Headgear may also be necessary. If you suffer from an overbite where your upper teeth are extended over your lower teeth, then wearing headgear will help restrict your upper teeth and jaw from growing forward.
The Herbst Appliance is similar to headgear in that it also helps correct an overbite in patients. This appliance is more often worn by smaller children whose teeth are still growing. It is fixed in the mouth for a period of between twelve and fifteen months.
A Palatal Expander widens the upper jaw by exerting a small amount of pressure on the upper molars as they are periodically adjusted. Positioners are used for the final push in correcting your teeth. Worn for a short period of one or two months, the use of the Positioners is a sign that your treatment is almost complete.
There are several different types of retainers that may be prescribed. A retainer can either be fixed, which means that it cannot be removed for the duration of the procedure, or it can be removable for eating and cleaning. The type of retainer prescribed will depend of the type of treatment necessary.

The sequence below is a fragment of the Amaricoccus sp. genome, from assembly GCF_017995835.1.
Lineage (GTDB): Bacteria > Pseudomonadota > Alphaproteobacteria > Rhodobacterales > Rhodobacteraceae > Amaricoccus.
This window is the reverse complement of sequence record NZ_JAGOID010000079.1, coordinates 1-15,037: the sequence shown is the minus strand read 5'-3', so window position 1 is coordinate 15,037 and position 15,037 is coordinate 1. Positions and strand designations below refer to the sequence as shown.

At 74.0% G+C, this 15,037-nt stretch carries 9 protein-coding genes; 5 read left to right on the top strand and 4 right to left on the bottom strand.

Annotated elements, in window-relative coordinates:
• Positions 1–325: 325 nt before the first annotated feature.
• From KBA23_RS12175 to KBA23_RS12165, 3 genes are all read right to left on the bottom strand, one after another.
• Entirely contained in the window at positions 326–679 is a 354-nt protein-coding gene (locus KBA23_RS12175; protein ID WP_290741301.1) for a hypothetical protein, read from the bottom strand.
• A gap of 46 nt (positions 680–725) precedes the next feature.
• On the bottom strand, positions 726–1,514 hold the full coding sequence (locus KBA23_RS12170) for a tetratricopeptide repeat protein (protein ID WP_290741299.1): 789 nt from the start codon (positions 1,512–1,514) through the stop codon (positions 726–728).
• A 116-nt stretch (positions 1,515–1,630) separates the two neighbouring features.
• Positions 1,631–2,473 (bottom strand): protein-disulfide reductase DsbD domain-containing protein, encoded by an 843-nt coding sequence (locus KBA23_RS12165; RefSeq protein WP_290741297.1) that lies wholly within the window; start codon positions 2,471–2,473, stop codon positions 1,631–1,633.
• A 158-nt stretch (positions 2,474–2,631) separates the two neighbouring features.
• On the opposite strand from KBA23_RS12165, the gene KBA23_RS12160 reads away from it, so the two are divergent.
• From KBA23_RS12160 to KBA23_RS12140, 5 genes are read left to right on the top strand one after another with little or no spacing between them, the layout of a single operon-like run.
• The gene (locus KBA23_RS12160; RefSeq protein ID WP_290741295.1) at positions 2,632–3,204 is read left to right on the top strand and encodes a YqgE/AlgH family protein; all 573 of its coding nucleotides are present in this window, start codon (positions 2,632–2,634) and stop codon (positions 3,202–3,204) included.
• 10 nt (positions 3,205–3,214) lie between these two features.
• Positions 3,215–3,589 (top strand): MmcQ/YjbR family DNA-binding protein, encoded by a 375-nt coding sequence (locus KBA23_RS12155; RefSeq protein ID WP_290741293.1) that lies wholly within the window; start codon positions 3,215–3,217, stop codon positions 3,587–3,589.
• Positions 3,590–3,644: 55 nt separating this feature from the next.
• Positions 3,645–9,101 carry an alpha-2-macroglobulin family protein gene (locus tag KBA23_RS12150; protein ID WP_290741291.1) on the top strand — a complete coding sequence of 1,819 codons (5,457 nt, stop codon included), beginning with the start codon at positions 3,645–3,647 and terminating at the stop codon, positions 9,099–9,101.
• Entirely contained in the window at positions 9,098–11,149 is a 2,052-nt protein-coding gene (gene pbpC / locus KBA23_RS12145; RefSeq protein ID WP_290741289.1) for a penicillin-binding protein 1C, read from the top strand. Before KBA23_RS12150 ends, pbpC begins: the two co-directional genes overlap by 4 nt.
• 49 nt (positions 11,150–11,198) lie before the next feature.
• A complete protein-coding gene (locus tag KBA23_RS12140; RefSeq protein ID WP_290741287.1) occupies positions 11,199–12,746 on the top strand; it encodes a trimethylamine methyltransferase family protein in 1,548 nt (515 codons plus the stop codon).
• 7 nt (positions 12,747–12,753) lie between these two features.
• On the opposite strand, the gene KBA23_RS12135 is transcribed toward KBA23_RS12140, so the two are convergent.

Separators are small tight rubber bands that help push the teeth apart and prevent them from growing into each other. Sometimes called Spacers, these are a precursor to the Elastics describe above.
July 16th, 2014
In terms of orthodontics, a retainer is a device that is made to hold teeth in position in the attempt to straighten them. A retainer is typically made of plastic that has been molded to fit the mouth of the individual and it is held in place with wire. Retainers are removable for eating as well as for brushing and flossing.